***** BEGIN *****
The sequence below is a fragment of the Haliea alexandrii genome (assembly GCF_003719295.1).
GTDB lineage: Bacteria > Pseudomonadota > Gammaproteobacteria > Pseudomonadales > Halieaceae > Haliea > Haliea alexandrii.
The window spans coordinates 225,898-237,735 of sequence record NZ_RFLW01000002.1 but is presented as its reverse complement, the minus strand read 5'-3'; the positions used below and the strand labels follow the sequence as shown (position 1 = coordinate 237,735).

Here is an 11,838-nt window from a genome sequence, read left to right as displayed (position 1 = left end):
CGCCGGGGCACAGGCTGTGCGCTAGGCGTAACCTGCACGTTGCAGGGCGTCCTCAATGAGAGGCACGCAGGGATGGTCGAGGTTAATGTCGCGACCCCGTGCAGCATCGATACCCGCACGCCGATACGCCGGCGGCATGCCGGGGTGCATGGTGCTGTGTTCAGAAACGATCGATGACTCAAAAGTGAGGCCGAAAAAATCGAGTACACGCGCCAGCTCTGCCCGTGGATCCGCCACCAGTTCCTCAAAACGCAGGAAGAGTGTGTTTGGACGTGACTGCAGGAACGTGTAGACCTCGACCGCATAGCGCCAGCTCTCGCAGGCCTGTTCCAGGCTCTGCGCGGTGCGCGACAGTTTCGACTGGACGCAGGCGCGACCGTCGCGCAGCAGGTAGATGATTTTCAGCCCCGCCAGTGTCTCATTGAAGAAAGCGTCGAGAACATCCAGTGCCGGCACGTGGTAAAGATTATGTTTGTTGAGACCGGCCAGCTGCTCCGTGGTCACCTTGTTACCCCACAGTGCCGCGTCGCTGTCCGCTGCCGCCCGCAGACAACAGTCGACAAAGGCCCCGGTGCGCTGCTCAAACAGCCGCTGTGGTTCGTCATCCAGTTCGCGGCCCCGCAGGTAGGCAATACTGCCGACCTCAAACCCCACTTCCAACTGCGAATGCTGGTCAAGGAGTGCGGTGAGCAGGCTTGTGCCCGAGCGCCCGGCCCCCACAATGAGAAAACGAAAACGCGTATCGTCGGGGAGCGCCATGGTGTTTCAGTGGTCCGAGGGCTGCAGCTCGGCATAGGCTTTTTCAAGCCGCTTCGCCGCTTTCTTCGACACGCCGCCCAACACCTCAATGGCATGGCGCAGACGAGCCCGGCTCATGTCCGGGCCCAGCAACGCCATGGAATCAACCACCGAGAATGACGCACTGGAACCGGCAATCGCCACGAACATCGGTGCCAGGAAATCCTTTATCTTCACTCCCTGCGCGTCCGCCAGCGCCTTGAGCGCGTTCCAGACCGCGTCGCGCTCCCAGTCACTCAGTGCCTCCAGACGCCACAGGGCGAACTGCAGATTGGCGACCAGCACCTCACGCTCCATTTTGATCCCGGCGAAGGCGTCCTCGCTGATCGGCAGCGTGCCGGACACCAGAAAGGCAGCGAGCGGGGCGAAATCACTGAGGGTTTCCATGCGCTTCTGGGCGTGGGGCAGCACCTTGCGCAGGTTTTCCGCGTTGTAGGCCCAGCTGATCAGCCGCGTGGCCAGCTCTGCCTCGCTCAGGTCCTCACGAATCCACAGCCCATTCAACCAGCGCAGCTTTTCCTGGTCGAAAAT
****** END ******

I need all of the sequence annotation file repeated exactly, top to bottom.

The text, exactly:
The sequence below is a fragment of the Haliea alexandrii genome (assembly GCF_003719295.1).
GTDB lineage: Bacteria > Pseudomonadota > Gammaproteobacteria > Pseudomonadales > Halieaceae > Haliea > Haliea alexandrii.
The window spans coordinates 225,898-237,735 of sequence record NZ_RFLW01000002.1 but is presented as its reverse complement, the minus strand read 5'-3'; the positions used below and the strand labels follow the sequence as shown (position 1 = coordinate 237,735).

Here is an 11,838-nt window from a genome sequence, read left to right as displayed (position 1 = left end):
CGCCGGGGCACAGGCTGTGCGCTAGGCGTAACCTGCACGTTGCAGGGCGTCCTCAATGAGAGGCACGCAGGGATGGTCGAGGTTAATGTCGCGACCCCGTGCAGCATCGATACCCGCACGCCGATACGCCGGCGGCATGCCGGGGTGCATGGTGCTGTGTTCAGAAACGATCGATGACTCAAAAGTGAGGCCGAAAAAATCGAGTACACGCGCCAGCTCTGCCCGTGGATCCGCCACCAGTTCCTCAAAACGCAGGAAGAGTGTGTTTGGACGTGACTGCAGGAACGTGTAGACCTCGACCGCATAGCGCCAGCTCTCGCAGGCCTGTTCCAGGCTCTGCGCGGTGCGCGACAGTTTCGACTGGACGCAGGCGCGACCGTCGCGCAGCAGGTAGATGATTTTCAGCCCCGCCAGTGTCTCATTGAAGAAAGCGTCGAGAACATCCAGTGCCGGCACGTGGTAAAGATTATGTTTGTTGAGACCGGCCAGCTGCTCCGTGGTCACCTTGTTACCCCACAGTGCCGCGTCGCTGTCCGCTGCCGCCCGCAGACAACAGTCGACAAAGGCCCCGGTGCGCTGCTCAAACAGCCGCTGTGGTTCGTCATCCAGTTCGCGGCCCCGCAGGTAGGCAATACTGCCGACCTCAAACCCCACTTCCAACTGCGAATGCTGGTCAAGGAGTGCGGTGAGCAGGCTTGTGCCCGAGCGCCCGGCCCCCACAATGAGAAAACGAAAACGCGTATCGTCGGGGAGCGCCATGGTGTTTCAGTGGTCCGAGGGCTGCAGCTCGGCATAGGCTTTTTCAAGCCGCTTCGCCGCTTTCTTCGACACGCCGCCCAACACCTCAATGGCATGGCGCAGACGAGCCCGGCTCATGTCCGGGCCCAGCAACGCCATGGAATCAACCACCGAGAATGACGCACTGGAACCGGCAATCGCCACGAACATCGGTGCCAGGAAATCCTTTATCTTCACTCCCTGCGCGTCCGCCAGCGCCTTGAGCGCGTTCCAGACCGCGTCGCGCTCCCAGTCACTCAGTGCCTCCAGACGCCACAGGGCGAACTGCAGATTGGCGACCAGCACCTCACGCTCCATTTTGATCCCGGCGAAGGCGTCCTCGCTGATCGGCAGCGTGCCGGACACCAGAAAGGCAGCGAGCGGGGCGAAATCACTGAGGGTTTCCATGCGCTTCTGGGCGTGGGGCAGCACCTTGCGCAGGTTTTCCGCGTTGTAGGCCCAGCTGATCAGCCGCGTGGCCAGCTCTGCCTCGCTCAGGTCCTCACGAATCCACAGCCCATTCAACCAGCGCAGCTTTTCCTGGTCGAAAAT